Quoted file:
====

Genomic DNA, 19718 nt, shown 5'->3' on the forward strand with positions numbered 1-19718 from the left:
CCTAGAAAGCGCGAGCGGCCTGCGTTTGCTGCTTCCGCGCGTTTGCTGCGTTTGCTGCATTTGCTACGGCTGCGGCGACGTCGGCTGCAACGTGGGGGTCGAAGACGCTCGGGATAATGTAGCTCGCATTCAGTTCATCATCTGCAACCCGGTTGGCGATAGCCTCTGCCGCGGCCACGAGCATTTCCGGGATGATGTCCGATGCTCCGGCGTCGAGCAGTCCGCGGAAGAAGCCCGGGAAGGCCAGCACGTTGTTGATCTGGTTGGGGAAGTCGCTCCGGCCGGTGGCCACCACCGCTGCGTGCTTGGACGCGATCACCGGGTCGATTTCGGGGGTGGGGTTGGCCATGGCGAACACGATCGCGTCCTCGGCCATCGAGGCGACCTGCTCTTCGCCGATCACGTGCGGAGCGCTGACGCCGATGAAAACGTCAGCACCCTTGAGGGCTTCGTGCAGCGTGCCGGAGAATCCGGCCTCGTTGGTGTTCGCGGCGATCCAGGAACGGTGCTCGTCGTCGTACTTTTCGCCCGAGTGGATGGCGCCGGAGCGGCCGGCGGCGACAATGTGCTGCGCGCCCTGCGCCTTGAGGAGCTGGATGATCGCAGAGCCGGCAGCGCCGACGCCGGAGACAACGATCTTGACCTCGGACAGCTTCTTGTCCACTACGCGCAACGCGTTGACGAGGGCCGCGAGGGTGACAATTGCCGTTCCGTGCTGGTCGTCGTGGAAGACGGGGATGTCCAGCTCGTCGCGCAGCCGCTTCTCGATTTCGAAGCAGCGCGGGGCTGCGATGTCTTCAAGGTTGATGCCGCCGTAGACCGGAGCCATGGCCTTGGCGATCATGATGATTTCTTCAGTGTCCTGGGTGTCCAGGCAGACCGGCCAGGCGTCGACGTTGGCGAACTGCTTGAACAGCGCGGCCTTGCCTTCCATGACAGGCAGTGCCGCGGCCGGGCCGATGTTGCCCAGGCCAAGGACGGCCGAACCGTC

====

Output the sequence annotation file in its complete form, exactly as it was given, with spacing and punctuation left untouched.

Genomic DNA, 19718 nt, shown 5'->3' on the forward strand with positions numbered 1-19718 from the left:
CCTAGAAAGCGCGAGCGGCCTGCGTTTGCTGCTTCCGCGCGTTTGCTGCGTTTGCTGCATTTGCTACGGCTGCGGCGACGTCGGCTGCAACGTGGGGGTCGAAGACGCTCGGGATAATGTAGCTCGCATTCAGTTCATCATCTGCAACCCGGTTGGCGATAGCCTCTGCCGCGGCCACGAGCATTTCCGGGATGATGTCCGATGCTCCGGCGTCGAGCAGTCCGCGGAAGAAGCCCGGGAAGGCCAGCACGTTGTTGATCTGGTTGGGGAAGTCGCTCCGGCCGGTGGCCACCACCGCTGCGTGCTTGGACGCGATCACCGGGTCGATTTCGGGGGTGGGGTTGGCCATGGCGAACACGATCGCGTCCTCGGCCATCGAGGCGACCTGCTCTTCGCCGATCACGTGCGGAGCGCTGACGCCGATGAAAACGTCAGCACCCTTGAGGGCTTCGTGCAGCGTGCCGGAGAATCCGGCCTCGTTGGTGTTCGCGGCGATCCAGGAACGGTGCTCGTCGTCGTACTTTTCGCCCGAGTGGATGGCGCCGGAGCGGCCGGCGGCGACAATGTGCTGCGCGCCCTGCGCCTTGAGGAGCTGGATGATCGCAGAGCCGGCAGCGCCGACGCCGGAGACAACGATCTTGACCTCGGACAGCTTCTTGTCCACTACGCGCAACGCGTTGACGAGGGCCGCGAGGGTGACAATTGCCGTTCCGTGCTGGTCGTCGTGGAAGACGGGGATGTCCAGCTCGTCGCGCAGCCGCTTCTCGATTTCGAAGCAGCGCGGGGCTGCGATGTCTTCAAGGTTGATGCCGCCGTAGACCGGAGCCATGGCCTTGGCGATCATGATGATTTCTTCAGTGTCCTGGGTGTCCAGGCAGACCGGCCAGGCGTCGACGTTGGCGAACTGCTTGAACAGCGCGGCCTTGCCTTCCATGACAGGCAGTGCCGCGGCCGGGCCGATGTTGCCCAGGCCAAGGACGGCCGAACCGTC